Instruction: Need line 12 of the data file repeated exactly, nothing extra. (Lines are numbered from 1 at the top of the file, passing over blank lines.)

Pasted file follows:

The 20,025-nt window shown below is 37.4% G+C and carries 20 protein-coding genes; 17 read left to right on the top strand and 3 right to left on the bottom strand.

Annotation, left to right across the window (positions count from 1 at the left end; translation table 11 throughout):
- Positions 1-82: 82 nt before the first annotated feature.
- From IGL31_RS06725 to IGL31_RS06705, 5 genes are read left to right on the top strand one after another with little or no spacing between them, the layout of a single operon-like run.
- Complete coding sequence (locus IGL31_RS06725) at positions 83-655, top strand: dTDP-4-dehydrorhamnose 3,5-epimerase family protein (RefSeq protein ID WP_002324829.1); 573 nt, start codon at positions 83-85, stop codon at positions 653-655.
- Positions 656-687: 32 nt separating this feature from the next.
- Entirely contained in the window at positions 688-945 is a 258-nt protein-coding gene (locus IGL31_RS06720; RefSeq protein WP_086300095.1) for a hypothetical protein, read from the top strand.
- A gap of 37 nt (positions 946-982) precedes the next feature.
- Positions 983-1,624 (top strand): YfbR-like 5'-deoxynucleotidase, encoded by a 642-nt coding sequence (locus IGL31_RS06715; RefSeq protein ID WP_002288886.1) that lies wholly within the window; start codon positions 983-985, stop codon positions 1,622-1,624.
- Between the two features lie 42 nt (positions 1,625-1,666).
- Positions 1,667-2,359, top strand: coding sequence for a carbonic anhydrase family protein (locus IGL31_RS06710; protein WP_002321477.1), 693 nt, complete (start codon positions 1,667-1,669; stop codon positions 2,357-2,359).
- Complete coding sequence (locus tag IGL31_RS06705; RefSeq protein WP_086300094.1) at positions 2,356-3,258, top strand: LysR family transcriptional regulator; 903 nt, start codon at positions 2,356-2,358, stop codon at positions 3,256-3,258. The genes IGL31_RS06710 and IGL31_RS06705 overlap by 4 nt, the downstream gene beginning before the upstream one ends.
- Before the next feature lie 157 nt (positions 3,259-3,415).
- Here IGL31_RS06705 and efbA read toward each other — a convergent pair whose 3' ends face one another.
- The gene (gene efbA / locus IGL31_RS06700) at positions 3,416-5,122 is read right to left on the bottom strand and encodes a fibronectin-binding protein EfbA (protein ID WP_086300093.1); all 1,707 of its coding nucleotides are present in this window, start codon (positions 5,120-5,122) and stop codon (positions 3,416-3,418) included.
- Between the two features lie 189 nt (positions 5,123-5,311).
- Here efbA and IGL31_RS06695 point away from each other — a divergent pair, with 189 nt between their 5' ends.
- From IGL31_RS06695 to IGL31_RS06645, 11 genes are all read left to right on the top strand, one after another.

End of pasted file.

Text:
- Complete coding sequence (locus tag IGL31_RS06705; RefSeq protein WP_086300094.1) at positions 2,356-3,258, top strand: LysR family transcriptional regulator; 903 nt, start codon at positions 2,356-2,358, stop codon at positions 3,256-3,258. The genes IGL31_RS06710 and IGL31_RS06705 overlap by 4 nt, the downstream gene beginning before the upstream one ends.